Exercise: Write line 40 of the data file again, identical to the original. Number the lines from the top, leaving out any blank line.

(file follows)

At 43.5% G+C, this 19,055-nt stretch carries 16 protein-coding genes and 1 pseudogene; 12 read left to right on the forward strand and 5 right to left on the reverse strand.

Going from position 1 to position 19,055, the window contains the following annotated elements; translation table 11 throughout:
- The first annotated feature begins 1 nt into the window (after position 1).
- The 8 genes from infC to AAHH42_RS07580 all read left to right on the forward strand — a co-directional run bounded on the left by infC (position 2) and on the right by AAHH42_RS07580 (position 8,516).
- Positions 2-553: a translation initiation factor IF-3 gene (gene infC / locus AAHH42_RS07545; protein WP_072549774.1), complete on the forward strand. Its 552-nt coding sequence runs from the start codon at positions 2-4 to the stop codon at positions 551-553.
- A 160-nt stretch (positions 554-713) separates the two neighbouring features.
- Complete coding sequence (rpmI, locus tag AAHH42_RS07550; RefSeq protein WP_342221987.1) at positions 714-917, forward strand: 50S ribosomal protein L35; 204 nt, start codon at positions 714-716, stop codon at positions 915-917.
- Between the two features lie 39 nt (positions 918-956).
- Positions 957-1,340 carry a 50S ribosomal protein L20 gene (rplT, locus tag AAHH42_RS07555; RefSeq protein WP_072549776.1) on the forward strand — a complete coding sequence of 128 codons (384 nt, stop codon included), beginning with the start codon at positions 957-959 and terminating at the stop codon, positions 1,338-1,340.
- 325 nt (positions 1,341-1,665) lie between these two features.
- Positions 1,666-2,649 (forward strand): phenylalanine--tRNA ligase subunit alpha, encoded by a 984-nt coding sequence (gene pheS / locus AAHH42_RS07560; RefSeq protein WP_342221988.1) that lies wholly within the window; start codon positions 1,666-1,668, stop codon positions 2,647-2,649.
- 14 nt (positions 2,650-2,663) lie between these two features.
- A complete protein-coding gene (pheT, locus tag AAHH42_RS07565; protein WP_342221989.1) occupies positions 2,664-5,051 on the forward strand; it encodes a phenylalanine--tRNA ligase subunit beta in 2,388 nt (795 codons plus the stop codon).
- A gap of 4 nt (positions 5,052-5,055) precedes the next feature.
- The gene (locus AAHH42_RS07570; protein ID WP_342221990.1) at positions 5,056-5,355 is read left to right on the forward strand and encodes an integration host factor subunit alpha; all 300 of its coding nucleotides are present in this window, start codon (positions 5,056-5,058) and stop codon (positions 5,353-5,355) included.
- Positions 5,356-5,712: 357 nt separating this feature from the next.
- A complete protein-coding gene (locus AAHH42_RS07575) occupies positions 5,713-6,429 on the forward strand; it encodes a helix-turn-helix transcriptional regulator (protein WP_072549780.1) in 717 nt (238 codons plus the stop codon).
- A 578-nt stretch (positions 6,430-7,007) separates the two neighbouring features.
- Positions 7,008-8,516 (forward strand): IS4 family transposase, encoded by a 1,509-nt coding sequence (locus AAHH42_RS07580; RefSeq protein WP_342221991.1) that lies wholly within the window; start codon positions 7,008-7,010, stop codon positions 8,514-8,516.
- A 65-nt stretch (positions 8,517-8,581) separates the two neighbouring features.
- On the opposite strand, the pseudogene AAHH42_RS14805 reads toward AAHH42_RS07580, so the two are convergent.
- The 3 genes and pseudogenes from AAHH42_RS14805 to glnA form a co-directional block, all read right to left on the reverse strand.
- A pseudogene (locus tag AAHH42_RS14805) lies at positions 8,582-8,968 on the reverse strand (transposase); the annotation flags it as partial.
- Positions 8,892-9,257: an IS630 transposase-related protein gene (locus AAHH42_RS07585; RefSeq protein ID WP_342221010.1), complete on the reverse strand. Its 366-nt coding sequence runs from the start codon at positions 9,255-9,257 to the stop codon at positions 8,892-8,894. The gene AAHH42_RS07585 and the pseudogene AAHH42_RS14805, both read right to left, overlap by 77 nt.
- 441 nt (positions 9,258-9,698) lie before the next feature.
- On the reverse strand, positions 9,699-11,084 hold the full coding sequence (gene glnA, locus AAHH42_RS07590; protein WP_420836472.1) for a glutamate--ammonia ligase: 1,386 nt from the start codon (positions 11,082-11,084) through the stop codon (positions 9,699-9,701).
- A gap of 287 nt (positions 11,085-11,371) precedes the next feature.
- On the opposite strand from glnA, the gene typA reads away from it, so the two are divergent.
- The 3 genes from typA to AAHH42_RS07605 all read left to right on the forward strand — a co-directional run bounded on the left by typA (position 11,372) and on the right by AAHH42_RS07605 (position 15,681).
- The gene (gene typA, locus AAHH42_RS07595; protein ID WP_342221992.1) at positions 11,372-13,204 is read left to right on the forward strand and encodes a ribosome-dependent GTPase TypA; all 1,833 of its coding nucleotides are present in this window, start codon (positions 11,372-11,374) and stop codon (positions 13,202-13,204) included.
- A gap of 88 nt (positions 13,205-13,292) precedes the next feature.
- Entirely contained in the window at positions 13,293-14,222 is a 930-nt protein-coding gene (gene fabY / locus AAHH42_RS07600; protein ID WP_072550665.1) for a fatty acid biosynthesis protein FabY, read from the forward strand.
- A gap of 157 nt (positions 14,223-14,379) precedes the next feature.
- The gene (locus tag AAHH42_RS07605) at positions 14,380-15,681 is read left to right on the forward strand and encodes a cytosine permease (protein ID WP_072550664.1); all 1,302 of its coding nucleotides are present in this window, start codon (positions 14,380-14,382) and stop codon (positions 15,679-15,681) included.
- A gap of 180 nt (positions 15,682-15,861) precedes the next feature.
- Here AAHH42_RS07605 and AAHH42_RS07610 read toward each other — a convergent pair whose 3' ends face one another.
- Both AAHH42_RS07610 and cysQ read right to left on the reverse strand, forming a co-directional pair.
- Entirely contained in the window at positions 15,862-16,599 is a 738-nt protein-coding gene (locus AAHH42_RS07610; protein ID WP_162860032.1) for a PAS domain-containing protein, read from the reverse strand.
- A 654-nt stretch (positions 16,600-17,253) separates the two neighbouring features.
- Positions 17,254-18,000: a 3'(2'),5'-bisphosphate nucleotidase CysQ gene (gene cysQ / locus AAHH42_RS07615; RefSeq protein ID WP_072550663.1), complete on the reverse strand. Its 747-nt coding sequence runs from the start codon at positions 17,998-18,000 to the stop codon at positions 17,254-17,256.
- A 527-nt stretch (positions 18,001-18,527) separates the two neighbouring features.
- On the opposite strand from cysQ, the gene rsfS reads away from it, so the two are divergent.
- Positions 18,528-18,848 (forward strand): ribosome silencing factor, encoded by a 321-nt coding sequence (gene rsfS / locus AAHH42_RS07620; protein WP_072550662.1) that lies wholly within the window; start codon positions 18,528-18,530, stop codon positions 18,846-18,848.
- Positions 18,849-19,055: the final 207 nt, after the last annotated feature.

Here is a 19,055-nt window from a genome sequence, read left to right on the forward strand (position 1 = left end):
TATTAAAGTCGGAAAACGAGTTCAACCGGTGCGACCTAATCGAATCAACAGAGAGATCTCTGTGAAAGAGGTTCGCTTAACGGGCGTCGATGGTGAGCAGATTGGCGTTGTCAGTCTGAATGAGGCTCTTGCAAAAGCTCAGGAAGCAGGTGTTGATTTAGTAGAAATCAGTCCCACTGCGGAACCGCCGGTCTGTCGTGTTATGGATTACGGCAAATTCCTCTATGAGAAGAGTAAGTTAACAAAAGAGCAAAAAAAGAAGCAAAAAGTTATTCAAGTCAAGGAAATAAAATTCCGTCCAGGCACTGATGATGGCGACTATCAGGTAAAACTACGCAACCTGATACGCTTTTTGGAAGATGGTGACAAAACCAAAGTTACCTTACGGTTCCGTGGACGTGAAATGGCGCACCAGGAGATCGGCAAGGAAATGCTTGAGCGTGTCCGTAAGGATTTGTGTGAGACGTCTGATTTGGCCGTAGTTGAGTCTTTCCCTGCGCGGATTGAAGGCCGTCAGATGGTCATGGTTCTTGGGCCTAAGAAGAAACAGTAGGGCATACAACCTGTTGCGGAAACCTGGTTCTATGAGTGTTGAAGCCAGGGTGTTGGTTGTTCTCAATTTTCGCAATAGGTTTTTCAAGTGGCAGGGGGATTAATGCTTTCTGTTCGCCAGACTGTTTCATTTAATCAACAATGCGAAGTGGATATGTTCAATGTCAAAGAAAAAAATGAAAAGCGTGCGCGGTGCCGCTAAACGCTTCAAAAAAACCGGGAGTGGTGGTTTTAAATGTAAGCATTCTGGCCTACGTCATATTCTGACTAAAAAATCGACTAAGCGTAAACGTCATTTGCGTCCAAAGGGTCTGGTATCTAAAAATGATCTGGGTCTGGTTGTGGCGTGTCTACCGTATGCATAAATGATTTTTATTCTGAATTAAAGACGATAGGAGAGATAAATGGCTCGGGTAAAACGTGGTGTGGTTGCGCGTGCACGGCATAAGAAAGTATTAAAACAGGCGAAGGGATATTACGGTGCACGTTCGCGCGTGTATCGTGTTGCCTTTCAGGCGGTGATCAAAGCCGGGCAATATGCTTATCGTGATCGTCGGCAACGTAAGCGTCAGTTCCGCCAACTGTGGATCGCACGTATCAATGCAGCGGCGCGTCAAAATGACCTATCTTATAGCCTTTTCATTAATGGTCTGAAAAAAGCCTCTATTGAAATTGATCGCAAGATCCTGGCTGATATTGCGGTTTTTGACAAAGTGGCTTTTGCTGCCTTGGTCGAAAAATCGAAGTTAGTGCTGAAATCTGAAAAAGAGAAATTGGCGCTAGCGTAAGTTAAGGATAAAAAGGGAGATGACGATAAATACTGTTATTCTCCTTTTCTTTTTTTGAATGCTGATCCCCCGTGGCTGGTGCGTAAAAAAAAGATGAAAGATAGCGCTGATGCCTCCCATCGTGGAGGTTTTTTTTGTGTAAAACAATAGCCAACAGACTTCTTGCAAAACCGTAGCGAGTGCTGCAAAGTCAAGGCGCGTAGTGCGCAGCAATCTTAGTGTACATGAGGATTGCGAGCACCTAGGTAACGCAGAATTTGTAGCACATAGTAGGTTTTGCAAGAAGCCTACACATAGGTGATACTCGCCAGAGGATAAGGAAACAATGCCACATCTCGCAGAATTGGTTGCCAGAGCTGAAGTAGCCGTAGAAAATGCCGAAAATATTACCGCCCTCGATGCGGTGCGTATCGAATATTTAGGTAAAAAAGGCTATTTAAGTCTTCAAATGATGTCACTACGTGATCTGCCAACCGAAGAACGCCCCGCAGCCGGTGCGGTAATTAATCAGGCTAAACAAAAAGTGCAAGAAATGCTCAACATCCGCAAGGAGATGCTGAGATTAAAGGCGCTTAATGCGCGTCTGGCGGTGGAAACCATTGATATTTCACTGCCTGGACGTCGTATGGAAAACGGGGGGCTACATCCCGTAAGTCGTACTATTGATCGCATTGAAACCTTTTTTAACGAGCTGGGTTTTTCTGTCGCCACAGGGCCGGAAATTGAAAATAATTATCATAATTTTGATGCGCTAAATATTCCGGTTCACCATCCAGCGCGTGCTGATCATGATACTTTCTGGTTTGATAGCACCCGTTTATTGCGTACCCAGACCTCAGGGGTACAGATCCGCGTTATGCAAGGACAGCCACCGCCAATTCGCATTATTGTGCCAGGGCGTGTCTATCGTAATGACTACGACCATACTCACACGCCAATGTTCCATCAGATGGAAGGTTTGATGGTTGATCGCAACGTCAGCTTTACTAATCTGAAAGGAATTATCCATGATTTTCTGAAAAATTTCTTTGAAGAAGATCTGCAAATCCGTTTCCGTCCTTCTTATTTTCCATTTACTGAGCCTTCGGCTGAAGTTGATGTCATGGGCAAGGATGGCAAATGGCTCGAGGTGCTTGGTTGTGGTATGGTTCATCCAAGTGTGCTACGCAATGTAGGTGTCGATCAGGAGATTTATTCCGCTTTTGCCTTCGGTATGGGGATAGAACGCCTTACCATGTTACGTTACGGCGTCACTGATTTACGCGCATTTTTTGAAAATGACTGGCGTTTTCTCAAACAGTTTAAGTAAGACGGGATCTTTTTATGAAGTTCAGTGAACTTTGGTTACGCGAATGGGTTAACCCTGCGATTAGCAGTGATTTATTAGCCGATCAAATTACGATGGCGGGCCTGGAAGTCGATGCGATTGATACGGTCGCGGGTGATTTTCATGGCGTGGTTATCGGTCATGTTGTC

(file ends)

- Positions 17,254-18,000: a 3'(2'),5'-bisphosphate nucleotidase CysQ gene (gene cysQ / locus AAHH42_RS07615; RefSeq protein ID WP_072550663.1), complete on the reverse strand. Its 747-nt coding sequence runs from the start codon at positions 17,998-18,000 to the stop codon at positions 17,254-17,256.